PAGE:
So, did Dave Rado mention a word of Connolley’s work at Wikipedia in his complaint to Ofcom in 2007? No, not one. A site-specific search of his collective web site, which includes the full 176 page complaint, only turns up seven references to Connolley: an Appendix page of peer reviewers of the complaint, with very brief biographical information; Connolley’s sign-off of his peer review effort; a mention of him as a peer reviewer in a summary of the complaint; his name in the complaint’s Table of Contents; a link to Connolley’s opinion of Ofcom’s 2008 ruling; and two citations of Connolley’s viewpoints on the 1970s ‘global cooling crisis’.
That latter pair of items has a potential significance: Dave Rado didn’t just contact John Connolley in indirect fashion a few days before the broadcast of “The Great Global Warming Swindle”, he posted two comments at a prior variation of Connolley’s blogs two years earlier which featured the ‘global cooling craze’ as a myth. Could Rado say that he did not see the link at Connolley’s 2005 right-side blog column for his Wikipedia page, and could Rado say he did not click on Connolley’s home site where, among a few other pages, it shows disdain for people skeptical of man-caused global warming?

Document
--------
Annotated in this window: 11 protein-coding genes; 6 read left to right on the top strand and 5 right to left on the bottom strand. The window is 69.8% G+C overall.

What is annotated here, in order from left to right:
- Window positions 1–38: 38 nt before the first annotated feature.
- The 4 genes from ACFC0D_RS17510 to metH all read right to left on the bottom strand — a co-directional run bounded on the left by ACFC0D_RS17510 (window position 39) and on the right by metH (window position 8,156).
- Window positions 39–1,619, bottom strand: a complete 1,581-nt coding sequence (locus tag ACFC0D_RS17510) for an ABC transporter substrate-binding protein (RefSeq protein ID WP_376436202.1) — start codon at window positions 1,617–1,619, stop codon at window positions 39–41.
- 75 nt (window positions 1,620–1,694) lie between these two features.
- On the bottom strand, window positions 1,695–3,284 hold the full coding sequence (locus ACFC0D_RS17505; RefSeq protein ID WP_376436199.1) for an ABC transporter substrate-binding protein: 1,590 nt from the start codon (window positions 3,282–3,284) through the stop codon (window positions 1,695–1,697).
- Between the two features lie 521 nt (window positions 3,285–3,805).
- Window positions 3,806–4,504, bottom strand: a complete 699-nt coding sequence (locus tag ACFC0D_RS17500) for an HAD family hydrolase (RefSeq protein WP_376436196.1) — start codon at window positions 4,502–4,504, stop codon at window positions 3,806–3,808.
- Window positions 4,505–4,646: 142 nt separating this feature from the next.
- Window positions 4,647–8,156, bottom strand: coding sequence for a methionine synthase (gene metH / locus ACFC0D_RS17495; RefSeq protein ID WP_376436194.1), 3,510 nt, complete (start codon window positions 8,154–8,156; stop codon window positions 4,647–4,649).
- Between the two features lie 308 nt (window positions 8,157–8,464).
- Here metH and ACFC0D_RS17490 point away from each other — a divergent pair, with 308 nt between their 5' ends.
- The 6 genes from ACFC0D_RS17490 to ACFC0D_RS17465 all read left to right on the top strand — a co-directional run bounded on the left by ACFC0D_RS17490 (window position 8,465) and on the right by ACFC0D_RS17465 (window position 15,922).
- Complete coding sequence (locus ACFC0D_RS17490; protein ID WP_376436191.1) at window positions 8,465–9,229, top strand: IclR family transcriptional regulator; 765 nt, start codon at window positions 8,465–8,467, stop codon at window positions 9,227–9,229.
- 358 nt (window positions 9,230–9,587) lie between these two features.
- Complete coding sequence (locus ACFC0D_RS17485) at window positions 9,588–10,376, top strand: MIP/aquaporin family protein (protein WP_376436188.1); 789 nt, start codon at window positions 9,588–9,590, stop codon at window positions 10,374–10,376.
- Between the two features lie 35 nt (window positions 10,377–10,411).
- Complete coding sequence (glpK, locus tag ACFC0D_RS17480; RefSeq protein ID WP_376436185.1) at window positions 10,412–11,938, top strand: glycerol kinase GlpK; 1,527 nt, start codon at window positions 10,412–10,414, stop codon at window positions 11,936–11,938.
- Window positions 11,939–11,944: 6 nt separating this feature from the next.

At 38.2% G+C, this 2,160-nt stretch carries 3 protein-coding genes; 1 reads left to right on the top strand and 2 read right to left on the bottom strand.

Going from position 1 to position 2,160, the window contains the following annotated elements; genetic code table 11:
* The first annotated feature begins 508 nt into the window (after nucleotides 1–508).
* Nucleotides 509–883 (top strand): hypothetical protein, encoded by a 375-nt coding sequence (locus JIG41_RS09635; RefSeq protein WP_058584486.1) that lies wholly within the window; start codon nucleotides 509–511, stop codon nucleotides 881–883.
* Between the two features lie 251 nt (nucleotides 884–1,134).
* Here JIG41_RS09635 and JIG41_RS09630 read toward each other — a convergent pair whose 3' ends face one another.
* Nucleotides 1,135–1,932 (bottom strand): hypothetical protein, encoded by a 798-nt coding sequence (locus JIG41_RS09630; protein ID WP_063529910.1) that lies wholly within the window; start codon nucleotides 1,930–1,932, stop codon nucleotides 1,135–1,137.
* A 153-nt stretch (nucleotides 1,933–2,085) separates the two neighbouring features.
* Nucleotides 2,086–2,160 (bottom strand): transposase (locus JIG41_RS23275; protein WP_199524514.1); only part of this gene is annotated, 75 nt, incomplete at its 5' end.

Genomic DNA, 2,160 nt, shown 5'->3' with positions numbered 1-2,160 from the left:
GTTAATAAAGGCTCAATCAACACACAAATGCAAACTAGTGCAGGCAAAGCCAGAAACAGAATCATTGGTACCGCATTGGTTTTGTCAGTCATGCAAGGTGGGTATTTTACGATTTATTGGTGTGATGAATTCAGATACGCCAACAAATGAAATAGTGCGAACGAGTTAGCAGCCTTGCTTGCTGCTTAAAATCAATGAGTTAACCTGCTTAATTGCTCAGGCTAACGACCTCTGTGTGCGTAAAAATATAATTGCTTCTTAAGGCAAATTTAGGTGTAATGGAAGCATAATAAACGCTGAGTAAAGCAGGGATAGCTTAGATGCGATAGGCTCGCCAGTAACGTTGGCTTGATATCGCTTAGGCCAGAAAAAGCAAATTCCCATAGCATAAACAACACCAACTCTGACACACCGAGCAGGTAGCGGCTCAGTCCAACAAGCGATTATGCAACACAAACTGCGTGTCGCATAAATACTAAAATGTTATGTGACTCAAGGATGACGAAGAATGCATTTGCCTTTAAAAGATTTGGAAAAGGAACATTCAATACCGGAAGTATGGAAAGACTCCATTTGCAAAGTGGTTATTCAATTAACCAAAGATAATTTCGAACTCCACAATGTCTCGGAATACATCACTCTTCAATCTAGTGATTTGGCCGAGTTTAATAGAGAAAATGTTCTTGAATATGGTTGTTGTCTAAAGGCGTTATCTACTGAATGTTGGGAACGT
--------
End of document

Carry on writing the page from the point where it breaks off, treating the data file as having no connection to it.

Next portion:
… if you have questions, … there are a couple of other places where I have written slightly more ordered versions. The first is wikipedia: specifically, the Global cooling page (the link there is to an old version … click here to go to the currently-current version, which may or may not be sane depending on the depredations of skeptics or vandals).
Note that the first verbatim web link within the above quote doesn’t function in the Web Archive system, but placing the root url of it in a web browser yields this result, an 18 December 2004 “Global cooling” version “edited by Sheldon Rampton” – the person I detailed at length in my June 17, 2014 “Who put the “ICE” and its “reposition global warming as theory (not fact)” phrase in Wikipedia?” blog post.
Did Rado purposely leave out any mention Connolley’s Wikipedia work as just one of two reviewers of the entire Ofcom complaint because it might lead people to discover that Connolley has the appearance of being heavily biased against the very people the complaint was complaining about? Certainly that is one good question for reporters and investigators to ask, but a better question would be to ask just exactly how and why Connolley became a reviewer and whether this turn of events was what lead to the number of people who contributed to Rado’s complaint, and the type of material within the complaint which supposedly support the accusation about ‘industry-corrupted’ skeptic scientists.
Stay tuned for more details about that last appearance problem for Rado in a later blog post. But, coming up next, there is the question of how all that material gets assembled by just three guys within a finite number of days: “The Connolley Problem, pt 3: A Time Span Problem.”